Fresh Water and Atmospheric Cooling Control on Density-Compensated Overturning in the Labrador Sea

Yana Bebieva aSchool of Earth and Atmospheric Sciences, Georgia Institute of Technology, Atlanta, Georgia

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M. Susan Lozier aSchool of Earth and Atmospheric Sciences, Georgia Institute of Technology, Atlanta, Georgia

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Abstract

As they rim the basin from the southern tip of Greenland to the southern Labrador coast, the waters in the Labrador Sea boundary current undergo a significant transformation in salinity and temperature, but much less so in density. Motivated by these observations, a previously developed simple three-layer model is adapted to understand the processes responsible for this density-compensated overturning in the Labrador Sea. From our model simulations, we find that the density-compensating water mass transformation in the boundary current can be largely attributed to the combined effect of 1) direct atmospheric cooling of the relatively warm boundary current and 2) freshening due to mixing with the shallower and fresh waters derived from Greenland meltwater discharge and Arctic Ocean inflow. Freshening of the boundary current waters due to the excess of precipitation over evaporation in the basin has an important, but less impactful, role in the density compensation. Studies examining the sensitivity of the density compensation to the freshwater entry location reveal a larger impact when the freshwater enters the boundary current on the Greenland side of the basin, compared to the Labrador side. These results yield insights into how increasing meltwater in the subpolar North Atlantic will affect the overturning.

© 2023 American Meteorological Society. This published article is licensed under the terms of the default AMS reuse license. For information regarding reuse of this content and general copyright information, consult the AMS Copyright Policy (www.ametsoc.org/PUBSReuseLicenses).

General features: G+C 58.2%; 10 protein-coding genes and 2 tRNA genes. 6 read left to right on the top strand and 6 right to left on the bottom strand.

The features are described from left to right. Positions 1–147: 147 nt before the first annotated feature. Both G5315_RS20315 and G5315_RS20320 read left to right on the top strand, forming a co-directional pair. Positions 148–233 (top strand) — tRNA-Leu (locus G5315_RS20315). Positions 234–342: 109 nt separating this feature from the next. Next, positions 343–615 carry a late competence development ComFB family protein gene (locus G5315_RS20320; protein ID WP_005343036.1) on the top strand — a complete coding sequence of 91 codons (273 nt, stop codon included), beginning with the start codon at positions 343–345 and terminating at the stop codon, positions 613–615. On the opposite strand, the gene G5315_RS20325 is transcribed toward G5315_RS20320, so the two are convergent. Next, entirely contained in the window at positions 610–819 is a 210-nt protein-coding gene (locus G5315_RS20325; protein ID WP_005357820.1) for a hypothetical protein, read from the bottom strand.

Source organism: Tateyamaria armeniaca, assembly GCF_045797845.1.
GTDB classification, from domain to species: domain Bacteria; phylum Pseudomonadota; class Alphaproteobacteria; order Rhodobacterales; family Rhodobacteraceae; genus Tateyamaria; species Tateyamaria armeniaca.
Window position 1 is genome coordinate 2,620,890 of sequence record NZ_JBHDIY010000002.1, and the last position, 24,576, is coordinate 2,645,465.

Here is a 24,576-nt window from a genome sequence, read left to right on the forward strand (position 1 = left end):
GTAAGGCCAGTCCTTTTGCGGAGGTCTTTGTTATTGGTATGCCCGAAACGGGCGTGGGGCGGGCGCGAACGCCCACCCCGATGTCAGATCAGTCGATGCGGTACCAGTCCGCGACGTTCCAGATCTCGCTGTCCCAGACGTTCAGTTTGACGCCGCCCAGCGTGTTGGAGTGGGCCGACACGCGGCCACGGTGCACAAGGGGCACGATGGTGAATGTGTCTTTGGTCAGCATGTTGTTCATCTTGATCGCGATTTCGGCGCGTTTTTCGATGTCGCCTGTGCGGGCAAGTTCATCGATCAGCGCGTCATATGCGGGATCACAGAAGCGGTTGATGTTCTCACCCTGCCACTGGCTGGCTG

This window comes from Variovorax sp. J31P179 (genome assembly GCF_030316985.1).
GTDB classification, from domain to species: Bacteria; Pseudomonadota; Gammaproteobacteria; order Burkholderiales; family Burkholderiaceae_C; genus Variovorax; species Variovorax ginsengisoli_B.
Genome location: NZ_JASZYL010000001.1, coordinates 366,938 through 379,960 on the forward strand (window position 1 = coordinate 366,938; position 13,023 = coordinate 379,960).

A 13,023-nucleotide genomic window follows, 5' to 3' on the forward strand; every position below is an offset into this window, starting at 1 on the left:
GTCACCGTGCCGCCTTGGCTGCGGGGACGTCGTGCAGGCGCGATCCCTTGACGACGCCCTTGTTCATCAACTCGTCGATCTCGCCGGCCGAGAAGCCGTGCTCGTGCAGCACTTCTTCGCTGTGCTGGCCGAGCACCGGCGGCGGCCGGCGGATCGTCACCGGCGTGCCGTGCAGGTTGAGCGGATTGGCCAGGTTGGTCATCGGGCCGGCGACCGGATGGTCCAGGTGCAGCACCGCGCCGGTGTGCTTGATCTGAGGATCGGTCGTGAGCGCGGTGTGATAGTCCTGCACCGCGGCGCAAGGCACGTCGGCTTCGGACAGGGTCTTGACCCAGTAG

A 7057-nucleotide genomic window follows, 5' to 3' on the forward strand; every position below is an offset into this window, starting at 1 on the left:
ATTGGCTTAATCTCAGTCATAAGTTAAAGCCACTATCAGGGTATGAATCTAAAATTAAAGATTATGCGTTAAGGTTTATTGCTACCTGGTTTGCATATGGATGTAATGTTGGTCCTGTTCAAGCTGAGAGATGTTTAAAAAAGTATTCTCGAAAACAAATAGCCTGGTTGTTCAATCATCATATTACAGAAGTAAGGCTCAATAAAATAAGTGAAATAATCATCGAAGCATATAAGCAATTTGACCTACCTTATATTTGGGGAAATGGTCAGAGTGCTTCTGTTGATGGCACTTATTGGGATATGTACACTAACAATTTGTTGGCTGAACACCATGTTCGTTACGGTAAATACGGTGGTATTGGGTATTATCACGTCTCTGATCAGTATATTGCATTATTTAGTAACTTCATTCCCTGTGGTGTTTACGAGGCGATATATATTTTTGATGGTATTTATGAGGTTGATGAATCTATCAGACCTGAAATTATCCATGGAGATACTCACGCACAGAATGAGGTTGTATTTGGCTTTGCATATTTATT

Corresponding author: Yana Bebieva, ybebieva3@gatech.edu

Abstract

As they rim the basin from the southern tip of Greenland to the southern Labrador coast, the waters in the Labrador Sea boundary current undergo a significant transformation in salinity and temperature, but much less so in density. Motivated by these observations, a previously developed simple three-layer model is adapted to understand the processes responsible for this density-compensated overturning in the Labrador Sea. From our model simulations, we find that the density-compensating water mass transformation in the boundary current can be largely attributed to the combined effect of 1) direct atmospheric cooling of the relatively warm boundary current and 2) freshening due to mixing with the shallower and fresh waters derived from Greenland meltwater discharge and Arctic Ocean inflow. Freshening of the boundary current waters due to the excess of precipitation over evaporation in the basin has an important, but less impactful, role in the density compensation. Studies examining the sensitivity of the density compensation to the freshwater entry location reveal a larger impact when the freshwater enters the boundary current on the Greenland side of the basin, compared to the Labrador side. These results yield insights into how increasing meltwater in the subpolar North Atlantic will affect the overturning.

© 2023 American Meteorological Society. This published article is licensed under the terms of the default AMS reuse license. For information regarding reuse of this content and general copyright information, consult the AMS Copyright Policy (www.ametsoc.org/PUBSReuseLicenses).

Corresponding author: Yana Bebieva, ybebieva3@gatech.edu
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